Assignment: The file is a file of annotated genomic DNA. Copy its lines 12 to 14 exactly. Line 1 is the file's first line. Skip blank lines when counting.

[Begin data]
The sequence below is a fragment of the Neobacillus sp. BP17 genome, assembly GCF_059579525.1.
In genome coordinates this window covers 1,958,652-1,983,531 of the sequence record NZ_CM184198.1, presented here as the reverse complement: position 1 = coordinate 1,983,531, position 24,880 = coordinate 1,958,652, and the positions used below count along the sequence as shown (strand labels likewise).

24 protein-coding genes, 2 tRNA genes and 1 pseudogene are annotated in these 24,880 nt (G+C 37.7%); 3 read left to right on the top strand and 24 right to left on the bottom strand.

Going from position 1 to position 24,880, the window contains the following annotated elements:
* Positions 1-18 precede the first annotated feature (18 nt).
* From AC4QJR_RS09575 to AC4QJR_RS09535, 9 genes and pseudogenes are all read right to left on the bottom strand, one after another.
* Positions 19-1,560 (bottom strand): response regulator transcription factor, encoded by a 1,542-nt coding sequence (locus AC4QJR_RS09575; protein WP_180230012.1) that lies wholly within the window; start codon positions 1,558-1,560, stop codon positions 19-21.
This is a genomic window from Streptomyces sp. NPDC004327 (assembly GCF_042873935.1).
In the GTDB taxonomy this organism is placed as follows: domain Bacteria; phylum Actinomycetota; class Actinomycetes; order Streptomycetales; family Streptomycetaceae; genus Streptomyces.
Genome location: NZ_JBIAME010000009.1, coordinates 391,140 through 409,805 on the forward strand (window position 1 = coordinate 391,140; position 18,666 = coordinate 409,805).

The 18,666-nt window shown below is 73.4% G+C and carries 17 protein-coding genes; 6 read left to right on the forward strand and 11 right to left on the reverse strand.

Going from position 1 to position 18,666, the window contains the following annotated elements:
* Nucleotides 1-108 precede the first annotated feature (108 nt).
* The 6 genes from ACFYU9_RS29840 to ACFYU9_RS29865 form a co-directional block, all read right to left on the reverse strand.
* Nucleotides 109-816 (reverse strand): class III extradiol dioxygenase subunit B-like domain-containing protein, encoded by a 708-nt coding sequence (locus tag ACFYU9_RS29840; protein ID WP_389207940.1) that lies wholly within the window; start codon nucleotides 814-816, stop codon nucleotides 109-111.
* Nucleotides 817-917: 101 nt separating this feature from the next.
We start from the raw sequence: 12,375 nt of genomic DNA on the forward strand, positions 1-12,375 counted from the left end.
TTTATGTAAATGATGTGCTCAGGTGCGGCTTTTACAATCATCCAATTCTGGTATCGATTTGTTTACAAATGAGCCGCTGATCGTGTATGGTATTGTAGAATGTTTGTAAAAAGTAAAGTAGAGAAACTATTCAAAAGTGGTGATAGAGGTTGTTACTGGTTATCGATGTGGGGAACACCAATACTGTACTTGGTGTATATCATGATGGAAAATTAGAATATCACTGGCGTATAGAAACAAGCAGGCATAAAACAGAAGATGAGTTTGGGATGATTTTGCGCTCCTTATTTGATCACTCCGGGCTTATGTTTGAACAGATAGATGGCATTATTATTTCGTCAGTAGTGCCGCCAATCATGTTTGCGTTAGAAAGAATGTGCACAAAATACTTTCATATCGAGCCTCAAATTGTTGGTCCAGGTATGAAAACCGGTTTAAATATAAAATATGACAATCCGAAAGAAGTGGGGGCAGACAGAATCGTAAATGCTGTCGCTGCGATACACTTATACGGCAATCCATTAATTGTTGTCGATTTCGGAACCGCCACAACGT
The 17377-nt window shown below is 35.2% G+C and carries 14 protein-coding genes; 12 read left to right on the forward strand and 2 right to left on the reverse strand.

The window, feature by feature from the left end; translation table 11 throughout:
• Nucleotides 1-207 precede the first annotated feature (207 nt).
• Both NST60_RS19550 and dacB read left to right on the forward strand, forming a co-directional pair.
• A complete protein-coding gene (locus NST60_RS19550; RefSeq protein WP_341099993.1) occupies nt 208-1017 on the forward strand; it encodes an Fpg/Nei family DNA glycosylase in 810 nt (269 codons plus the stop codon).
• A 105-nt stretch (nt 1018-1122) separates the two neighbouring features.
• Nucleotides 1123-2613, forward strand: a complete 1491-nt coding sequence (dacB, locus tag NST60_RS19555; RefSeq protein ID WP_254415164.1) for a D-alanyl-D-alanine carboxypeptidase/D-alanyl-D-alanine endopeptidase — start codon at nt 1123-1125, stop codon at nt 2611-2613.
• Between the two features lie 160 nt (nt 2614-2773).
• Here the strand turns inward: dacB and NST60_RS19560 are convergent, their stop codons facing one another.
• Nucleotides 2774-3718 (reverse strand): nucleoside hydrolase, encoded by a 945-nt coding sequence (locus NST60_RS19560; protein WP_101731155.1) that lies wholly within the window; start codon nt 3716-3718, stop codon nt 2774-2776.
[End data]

Going from position 1 to position 18,666, the window contains the following annotated elements:
* Nucleotides 1-108 precede the first annotated feature (108 nt).
* The 6 genes from ACFYU9_RS29840 to ACFYU9_RS29865 form a co-directional block, all read right to left on the reverse strand.